• Top 10 CIO Priorities

    Which issues are top of mind, or should be top of mind, for CIOs?  Consider this list, gleaned from discussions with scores of U.S. and Indian CIOs, as well as from InformationWeek research.

    On a trip to India late last month, I had the privilege of speaking at our company’s Interop event in Mumbai. My presentation’s theme: Top 10 Business Technology Priorities: The Perspective Of U.S. CIOs. While it’s a bit presumptuous of me to speak for U.S. CIOs, I have met with and interviewed scores of them during the past year, and I have at my disposal rigorous surveys of U.S. business technology executives to back up my qualitative impressions of what’s on their minds.

    So using that information, I not only presented my top 10 list to a CIO audience at Interop Mumbai, but I also sat down with half a dozen local CIOs. Here I present, in inverse order, that non-definitive top 10 list of U.S. CIO priorities–and how they measure up against the priorities of Indian CIOs.

    No. 10: Improve Collaboration

    What do Ford, Procter & Gamble, and Cisco have in common? Their CIOs all cite improving collaboration among their companies’ far-flung employees and supply chain partners as one of their top priorities. The overarching goal: increase productivity and tease out innovation.

    The technology has arrived: the rise of Microsoft SharePoint and other robust collaboration platforms; the maturation of high-quality telepresence as well as desktop videoconferencing systems; the emergence of unified communications; and the widespread adoption of Web 2.0 tools such as Chatter, Yammer, Socialtext, and WebEx.

    The big question: Once companies have established these platforms and tools, will their people use them? In a survey of 53 client companies released earlier this year, the Corporate Executive Board found that user adoption of Web collaboration technologies–wikis, social networking, predictive markets, and the like–lags initial deployment by five to eight quarters. InformationWeek and Gartner research is similarly skeptical. Collaboration isn’t like CRM or ERP, whose use can be dictated and enforced from on high. Collaboration is more personal–people must intuitively see the value of these tools and must be engaged in their selection and build-out, or they simply won’t use them.

    No. 9: Explore Cloud Computing

    Note that I didn’t say “embrace” the cloud. Companies still have a lot of exploring to do, and obstacles like security and compliance to overcome, before they’ll make major investments in software, infrastructure, and platform as a service. But don’t dismiss cloud computing as just hype.

    For starters, software as a service–the true multitenant, subscription variety–is gaining traction in the U.S. Close to 80% of respondents to a recent InformationWeek survey say their companies are using some form of SaaS, up from 61% just two years ago, with CRM and email leading the charge. The top benefits: ease and speed of implementation and upgrades; the ability to scale up and down quickly; and the ability to eschew some supporting capital investments.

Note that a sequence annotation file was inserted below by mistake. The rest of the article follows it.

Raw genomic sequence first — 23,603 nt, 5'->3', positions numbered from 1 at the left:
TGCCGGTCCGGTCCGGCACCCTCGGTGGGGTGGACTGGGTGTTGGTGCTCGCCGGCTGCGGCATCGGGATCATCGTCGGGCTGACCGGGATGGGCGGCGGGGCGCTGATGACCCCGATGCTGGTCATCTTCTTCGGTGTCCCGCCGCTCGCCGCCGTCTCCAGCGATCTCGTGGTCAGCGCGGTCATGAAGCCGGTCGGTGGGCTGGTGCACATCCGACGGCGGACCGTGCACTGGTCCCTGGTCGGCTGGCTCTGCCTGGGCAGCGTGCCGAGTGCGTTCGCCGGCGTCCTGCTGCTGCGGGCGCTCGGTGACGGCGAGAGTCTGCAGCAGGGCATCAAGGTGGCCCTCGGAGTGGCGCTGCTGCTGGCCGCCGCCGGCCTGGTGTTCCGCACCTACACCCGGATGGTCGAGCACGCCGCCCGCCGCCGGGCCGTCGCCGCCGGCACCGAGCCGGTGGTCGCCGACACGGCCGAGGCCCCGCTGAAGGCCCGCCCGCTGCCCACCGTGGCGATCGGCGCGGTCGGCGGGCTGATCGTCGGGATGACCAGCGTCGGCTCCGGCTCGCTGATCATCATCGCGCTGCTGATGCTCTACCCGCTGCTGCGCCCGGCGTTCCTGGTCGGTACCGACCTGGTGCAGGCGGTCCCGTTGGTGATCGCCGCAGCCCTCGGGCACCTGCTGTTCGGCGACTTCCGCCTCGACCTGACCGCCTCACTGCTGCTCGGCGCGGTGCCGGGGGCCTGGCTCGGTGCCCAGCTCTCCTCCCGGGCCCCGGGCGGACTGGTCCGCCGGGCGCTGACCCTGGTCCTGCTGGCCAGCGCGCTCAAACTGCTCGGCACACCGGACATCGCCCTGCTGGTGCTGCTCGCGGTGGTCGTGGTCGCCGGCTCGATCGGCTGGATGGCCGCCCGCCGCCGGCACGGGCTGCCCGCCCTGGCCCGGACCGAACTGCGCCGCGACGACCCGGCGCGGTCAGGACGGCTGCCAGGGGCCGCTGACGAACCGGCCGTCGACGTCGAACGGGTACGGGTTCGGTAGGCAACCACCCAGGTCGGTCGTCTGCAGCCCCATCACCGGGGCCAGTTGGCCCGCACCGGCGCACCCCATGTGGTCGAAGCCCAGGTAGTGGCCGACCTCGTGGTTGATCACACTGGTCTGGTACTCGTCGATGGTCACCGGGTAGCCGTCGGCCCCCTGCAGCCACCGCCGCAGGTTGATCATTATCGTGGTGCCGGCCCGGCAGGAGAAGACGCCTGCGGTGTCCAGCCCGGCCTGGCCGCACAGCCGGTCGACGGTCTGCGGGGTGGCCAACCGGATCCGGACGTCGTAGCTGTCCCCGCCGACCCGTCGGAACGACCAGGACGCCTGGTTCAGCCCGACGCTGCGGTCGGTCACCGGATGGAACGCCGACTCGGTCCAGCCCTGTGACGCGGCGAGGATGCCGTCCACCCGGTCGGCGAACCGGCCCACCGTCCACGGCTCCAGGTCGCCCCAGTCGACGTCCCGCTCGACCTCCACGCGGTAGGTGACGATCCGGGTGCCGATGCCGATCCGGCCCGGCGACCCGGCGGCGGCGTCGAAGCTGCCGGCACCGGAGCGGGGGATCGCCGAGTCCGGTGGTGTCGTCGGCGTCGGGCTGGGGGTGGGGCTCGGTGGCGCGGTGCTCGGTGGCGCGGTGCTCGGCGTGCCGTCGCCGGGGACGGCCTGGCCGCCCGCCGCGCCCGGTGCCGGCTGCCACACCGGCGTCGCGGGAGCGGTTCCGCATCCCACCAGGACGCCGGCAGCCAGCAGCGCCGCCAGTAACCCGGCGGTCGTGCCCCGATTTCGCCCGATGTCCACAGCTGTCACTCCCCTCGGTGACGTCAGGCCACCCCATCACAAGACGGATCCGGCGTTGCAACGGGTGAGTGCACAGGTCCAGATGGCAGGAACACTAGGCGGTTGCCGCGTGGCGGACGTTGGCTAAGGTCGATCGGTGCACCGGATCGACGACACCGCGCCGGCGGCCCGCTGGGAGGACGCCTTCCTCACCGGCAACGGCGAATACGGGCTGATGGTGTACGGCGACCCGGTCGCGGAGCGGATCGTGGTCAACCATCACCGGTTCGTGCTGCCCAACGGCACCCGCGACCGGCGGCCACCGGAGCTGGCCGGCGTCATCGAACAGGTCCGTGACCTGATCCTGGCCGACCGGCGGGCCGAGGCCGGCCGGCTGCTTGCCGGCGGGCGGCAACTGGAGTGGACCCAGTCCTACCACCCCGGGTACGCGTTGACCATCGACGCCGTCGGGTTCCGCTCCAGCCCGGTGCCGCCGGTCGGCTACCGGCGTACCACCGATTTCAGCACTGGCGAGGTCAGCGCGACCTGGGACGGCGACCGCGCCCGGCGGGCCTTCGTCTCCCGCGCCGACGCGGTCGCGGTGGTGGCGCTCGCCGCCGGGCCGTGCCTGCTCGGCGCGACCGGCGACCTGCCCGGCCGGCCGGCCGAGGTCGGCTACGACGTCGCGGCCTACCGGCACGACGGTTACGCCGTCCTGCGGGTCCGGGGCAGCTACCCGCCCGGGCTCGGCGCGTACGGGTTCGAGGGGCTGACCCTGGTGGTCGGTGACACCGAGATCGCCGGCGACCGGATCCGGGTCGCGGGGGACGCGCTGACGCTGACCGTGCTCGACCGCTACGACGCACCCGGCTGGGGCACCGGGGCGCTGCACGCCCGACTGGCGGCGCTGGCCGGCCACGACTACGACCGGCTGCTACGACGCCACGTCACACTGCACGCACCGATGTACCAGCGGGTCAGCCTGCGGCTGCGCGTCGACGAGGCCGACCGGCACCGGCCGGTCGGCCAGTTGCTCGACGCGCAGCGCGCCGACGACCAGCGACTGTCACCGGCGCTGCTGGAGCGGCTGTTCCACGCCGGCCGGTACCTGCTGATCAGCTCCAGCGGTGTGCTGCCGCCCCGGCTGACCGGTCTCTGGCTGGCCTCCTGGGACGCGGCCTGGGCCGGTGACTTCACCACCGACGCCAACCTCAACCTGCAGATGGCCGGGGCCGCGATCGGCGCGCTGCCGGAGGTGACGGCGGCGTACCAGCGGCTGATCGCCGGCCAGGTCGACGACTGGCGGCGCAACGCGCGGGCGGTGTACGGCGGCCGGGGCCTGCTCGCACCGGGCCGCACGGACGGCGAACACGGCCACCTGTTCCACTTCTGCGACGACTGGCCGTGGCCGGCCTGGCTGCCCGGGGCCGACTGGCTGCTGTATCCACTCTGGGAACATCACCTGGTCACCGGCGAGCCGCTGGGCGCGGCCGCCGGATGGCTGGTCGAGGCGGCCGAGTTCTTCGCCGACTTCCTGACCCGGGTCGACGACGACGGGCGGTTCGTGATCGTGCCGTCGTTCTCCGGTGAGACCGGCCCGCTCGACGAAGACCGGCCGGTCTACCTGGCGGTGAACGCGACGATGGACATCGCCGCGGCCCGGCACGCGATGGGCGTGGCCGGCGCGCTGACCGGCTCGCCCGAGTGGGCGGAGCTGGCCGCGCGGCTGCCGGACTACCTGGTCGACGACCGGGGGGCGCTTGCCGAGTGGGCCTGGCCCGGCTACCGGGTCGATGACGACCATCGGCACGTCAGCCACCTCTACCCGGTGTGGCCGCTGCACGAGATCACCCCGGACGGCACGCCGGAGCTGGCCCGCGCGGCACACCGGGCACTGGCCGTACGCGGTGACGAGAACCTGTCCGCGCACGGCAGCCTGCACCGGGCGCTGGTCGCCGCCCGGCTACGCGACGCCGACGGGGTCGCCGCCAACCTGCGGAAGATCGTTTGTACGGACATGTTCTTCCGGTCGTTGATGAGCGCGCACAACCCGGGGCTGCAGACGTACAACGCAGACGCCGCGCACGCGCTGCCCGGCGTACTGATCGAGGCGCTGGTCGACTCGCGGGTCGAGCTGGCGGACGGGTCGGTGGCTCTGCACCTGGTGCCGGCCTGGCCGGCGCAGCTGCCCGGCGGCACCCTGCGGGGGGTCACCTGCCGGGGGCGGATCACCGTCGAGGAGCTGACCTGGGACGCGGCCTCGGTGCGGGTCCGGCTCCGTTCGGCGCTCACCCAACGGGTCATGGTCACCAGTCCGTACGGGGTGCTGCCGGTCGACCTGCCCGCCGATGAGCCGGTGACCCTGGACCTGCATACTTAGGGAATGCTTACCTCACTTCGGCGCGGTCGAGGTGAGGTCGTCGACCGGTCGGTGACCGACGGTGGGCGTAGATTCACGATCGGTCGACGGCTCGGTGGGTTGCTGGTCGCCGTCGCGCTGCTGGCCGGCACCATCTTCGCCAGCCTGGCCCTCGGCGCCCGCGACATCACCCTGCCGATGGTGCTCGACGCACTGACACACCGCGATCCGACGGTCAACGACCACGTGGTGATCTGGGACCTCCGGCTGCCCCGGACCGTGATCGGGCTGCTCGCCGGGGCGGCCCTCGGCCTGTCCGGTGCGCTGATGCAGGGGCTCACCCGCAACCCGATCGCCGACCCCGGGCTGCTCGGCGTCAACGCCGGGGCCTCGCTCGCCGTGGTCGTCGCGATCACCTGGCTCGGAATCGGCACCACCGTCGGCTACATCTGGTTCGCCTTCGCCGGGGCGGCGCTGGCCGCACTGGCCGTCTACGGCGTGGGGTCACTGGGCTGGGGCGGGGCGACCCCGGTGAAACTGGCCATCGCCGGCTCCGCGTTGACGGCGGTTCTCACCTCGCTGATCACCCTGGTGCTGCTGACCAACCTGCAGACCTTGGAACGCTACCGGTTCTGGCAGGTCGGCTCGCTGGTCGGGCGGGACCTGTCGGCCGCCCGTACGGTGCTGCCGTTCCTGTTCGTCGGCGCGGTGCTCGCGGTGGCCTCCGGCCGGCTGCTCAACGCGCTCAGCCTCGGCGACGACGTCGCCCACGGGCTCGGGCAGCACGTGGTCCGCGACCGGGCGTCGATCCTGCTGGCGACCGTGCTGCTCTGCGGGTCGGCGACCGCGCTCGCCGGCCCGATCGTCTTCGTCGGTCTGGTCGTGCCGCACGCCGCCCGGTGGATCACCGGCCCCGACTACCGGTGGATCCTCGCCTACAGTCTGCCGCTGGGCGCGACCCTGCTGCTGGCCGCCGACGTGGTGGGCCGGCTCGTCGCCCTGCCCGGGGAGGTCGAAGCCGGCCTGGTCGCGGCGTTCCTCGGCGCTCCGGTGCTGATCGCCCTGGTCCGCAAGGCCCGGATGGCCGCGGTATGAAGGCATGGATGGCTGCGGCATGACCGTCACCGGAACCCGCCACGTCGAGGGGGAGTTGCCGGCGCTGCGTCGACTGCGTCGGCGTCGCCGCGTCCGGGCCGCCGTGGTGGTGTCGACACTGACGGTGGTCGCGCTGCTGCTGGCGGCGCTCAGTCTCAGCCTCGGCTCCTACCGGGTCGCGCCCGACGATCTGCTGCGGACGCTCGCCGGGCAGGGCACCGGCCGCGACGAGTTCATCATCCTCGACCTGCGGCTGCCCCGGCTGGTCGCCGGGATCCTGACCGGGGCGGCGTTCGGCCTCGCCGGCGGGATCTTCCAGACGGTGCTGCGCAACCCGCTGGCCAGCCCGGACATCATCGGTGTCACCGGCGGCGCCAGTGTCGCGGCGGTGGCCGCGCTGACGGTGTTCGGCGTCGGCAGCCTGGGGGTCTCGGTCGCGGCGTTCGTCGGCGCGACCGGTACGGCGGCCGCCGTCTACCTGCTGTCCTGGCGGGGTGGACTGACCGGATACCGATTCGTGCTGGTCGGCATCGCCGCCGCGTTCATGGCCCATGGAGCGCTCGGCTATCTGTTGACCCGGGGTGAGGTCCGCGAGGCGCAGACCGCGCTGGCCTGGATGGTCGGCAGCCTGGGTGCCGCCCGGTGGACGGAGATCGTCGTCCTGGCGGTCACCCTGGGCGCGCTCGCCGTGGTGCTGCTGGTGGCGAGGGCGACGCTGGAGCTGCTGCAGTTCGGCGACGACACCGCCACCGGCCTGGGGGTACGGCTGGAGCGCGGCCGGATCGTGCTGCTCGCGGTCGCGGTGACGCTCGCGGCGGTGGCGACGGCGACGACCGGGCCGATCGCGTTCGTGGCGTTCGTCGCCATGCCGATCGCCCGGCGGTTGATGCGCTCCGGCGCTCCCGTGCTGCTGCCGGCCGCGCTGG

Use of infrastructure as a service is less widespread but also on the rise–59% of our survey respondents are using some form of IaaS, up from 37% two years ago. One pioneer is Eli Lilly, which is buying large chunks of Amazon server capacity on demand to support compute-intensive drug research, then scaling down when that capacity’s no longer needed. But rather than migrate whole hog to public cloud services, most U.S. companies are looking to build hybrid clouds, capitalizing on the flexibility of cloud architectures while keeping their most sensitive or critical workloads behind their own firewalls.

    The CIOs I talked with in Mumbai took issue with the fact that cloud is so far down on my top 10 list. Most of them see it as priority No. 1, 2, or 3, possibly because they have less sunken investment in legacy IT systems and are more receptive to turning to third-party providers.

    Global steel, energy, shipping, and telecom conglomerate Essar, for instance, has virtualized most of its servers and is an early user of Microsoft’s Azure, trying out some noncritical applications on the platform as a service. “We think cloud is going to be inevitable,” says CN Ram, Essar’s CIO, adding that security is among his biggest concerns. Sandeep Phanasgaonkar, CTO of Indian financial services company Reliance Capital, sees front-end apps moving to the cloud first but back-end apps remaining on-premises for some time. Most companies, he adds, are dipping their toes into private clouds, but he sees the real benefits accruing to those that can take advantage of the economies of scale of public cloud services.